Appendix B, “Palette Definitions”: A guide to all the toolbars, icons, buttons, widgets, and gizmos found on GoLive’s innumerable screens, windows, and palettes.

Conventions Used

Special Edition Using Adobe GoLive 6.0 uses a number of conventions to provide you with special information. These include the following elements:

Tips and Notes give advice on how to do things a little easier or more efficiently, or provide additional information on a topic or feature covered in one of our chapters.


Cautions warn you of potential problems and pitfalls and help you avoid them.

Keyboard Shortcuts

Throughout the book we will provide instructions that include keyboard shortcuts for both Mac and PC. To help distinguish between the two, we will feature the Mac shortcuts in parentheses (Mac) and use a hyphen for key combinations (Mac-combo), while the PC shortcuts will be shown in brackets [PC] and use a plus sign for key combinations [PC+combo]. Both shortcuts will be provided for any given task, as in the following example: To create a new page, select New Page from the File menu or press the (Cmd-N) [Ctrl+N] keys.

Most keyboard shortcuts easily translate from one operating system to the other if you keep the following equivalents in mind:

Mac PC
Mouse click Left mouse click
(Ctrl) Right mouse click
(Cmd) or (Apple) or ([cl]) [Ctrl]
(Option) or (Opt) [Alt]

CD/Web Resources

As the book proceeds from fundamentals of page layout and site management to more highly skilled techniques, the CD-ROM provides visual examples to accompany the text. Thus readers can witness the building of a GoLive Web site from the ground up, with our sample site expanding and growing in complexity as it demonstrates more advanced aspects of the program. Examples on the CD-ROM include

  • Web Site Basics (companion to Chapters 3 and 4)—This section demonstrates planning and diagramming techniques for a typical Web site. Here we introduce a site proposal for a fictional company, Rooftop Records, and show diagramming options.

  • Standard Page Layout (companion to Chapters 813)—Here we display a simple Web page for our sample site, Rooftop Records, which features formatted text and graphics, navigational links, anchors, head tags and scripts, date and time, and other basic page elements.

  • Working with Frames (companion to Chapter 14)—Here we show a variation of the Rooftop Records Web page that was created using frames.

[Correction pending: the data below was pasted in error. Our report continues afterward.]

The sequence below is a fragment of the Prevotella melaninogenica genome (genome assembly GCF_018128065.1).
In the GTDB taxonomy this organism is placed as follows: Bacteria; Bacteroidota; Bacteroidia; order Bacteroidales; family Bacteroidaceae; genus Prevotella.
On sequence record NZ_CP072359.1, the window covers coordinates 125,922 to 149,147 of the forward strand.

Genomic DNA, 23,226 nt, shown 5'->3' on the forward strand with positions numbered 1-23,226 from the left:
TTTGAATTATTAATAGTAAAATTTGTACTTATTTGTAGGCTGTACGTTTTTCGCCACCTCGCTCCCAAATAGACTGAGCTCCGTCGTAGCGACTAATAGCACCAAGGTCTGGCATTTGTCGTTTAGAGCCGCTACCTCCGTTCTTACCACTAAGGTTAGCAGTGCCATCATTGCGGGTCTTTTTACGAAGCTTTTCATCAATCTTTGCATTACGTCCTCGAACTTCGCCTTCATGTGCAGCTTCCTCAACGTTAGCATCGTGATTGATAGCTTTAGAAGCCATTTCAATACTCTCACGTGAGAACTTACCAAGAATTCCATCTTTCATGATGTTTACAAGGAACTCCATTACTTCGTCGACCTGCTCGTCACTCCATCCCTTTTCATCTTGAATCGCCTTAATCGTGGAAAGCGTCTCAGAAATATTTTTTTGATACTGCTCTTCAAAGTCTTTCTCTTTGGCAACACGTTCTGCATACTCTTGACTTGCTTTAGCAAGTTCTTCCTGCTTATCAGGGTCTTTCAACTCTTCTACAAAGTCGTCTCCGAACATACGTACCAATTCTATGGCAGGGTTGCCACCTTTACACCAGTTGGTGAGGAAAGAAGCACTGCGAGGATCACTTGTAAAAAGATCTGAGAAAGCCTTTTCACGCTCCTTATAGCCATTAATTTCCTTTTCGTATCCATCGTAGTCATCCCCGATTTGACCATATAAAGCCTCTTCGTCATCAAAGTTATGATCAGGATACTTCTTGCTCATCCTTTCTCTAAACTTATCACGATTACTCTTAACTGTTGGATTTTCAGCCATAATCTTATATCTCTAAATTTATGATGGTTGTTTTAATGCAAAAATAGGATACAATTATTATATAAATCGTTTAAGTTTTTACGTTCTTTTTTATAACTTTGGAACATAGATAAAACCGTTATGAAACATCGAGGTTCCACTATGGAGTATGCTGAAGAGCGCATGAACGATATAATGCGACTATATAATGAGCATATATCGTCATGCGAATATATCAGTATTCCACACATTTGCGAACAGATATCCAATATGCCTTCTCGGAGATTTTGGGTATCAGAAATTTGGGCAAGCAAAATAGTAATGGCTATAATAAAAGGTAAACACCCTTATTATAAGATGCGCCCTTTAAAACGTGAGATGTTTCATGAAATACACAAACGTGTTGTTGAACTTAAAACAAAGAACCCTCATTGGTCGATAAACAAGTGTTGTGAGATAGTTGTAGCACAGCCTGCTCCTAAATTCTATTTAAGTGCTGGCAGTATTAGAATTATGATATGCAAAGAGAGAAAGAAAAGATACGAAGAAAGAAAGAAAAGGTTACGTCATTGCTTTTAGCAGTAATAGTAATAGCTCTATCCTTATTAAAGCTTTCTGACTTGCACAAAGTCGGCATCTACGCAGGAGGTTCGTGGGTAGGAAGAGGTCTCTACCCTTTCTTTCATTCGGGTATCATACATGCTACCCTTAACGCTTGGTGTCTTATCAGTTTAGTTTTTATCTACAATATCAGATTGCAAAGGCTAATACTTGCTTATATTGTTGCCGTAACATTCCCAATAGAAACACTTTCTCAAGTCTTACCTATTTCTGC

• Working with Tables (companion to Chapter 15)—Tables prove to be quite effective for displaying featured artist names, albums, and song titles on our Rooftop Records site, as we show with this additional page.

  • Creating Forms (companion to Chapter 16)—View a completed online form that enables users to contact Rooftop Records and request additional information about a particular artist.

  • Styles and Stationery (companion to Chapter 17)—Several additional pages are added to the Rooftop Records site using Cascading Style Sheets, Stationery, and Reusable Components. Our examples not only demonstrate GoLive’s ease of use and timesaving techniques, but also show how the pages maintain a consistent appearance throughout the entire site.

  • Movement, Multimedia and Interactivity (companion to Chapters 1820)—Readers can see first-hand how these advanced elements truly bring our Web site to life. Images from the original pages are improved using image maps, creating new navigation and display options for our sample site. The appearance of our basic navigation is improved again through the use of JavaScript rollovers. We also show how a simple Java Applet can spice up a page. Additional pages include the use of Layers, Floating Boxes and Actions, animated gifs, audio and video clips, and QuickTime movies, all within a real-world example. Rooftop Records now has a much more interactive and exciting environment that shows off the artists to the best of their abilities.

  • Integrating with Other Programs (companion to Chapters 2126)—This section demonstrates how graphics may be exchanged and manipulated using other software in conjunction with GoLive. Readers can see several versions of our sample site here, and how each of the new graphics would appear in a browser.

  • Integrating with Lasso Studio (companion to Chapter 24)—Since Lasso enables users to perform such a wide variety of functions, we cannot possibly demonstrate them all here. We will attempt to show how our sample site could be enhanced with some of Lasso’s features, namely by creating an eCommerce site for selling records and showing readers their options in this area.

  • Using Dynamic Link (companion to Chapters 2731)—Our Rooftop Records site is expanded with the addition of a database, which turns our basic table of artists and albums into a dynamic inventory and sales tool. This in turn drives our new eCommerce Site, which enables our sample company to sell its records online.